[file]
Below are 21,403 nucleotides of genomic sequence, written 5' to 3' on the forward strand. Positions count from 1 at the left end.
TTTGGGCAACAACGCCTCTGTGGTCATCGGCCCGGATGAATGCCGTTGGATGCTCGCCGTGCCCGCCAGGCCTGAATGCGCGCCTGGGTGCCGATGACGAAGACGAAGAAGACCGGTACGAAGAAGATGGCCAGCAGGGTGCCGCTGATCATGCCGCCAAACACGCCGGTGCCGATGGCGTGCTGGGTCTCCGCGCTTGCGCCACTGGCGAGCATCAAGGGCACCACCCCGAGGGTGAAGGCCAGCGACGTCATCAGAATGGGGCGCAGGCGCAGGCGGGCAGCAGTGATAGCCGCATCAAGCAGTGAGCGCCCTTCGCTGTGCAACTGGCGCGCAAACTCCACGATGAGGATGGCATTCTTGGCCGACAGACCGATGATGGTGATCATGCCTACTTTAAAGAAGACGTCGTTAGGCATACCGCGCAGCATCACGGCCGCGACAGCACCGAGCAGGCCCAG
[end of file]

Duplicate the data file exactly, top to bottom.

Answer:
Below are 21,403 nucleotides of genomic sequence, written 5' to 3' on the forward strand. Positions count from 1 at the left end.
TTTGGGCAACAACGCCTCTGTGGTCATCGGCCCGGATGAATGCCGTTGGATGCTCGCCGTGCCCGCCAGGCCTGAATGCGCGCCTGGGTGCCGATGACGAAGACGAAGAAGACCGGTACGAAGAAGATGGCCAGCAGGGTGCCGCTGATCATGCCGCCAAACACGCCGGTGCCGATGGCGTGCTGGGTCTCCGCGCTTGCGCCACTGGCGAGCATCAAGGGCACCACCCCGAGGGTGAAGGCCAGCGACGTCATCAGAATGGGGCGCAGGCGCAGGCGGGCAGCAGTGATAGCCGCATCAAGCAGTGAGCGCCCTTCGCTGTGCAACTGGCGCGCAAACTCCACGATGAGGATGGCATTCTTGGCCGACAGACCGATGATGGTGATCATGCCTACTTTAAAGAAGACGTCGTTAGGCATACCGCGCAGCATCACGGCCGCGACAGCACCGAGCAGGCCCAG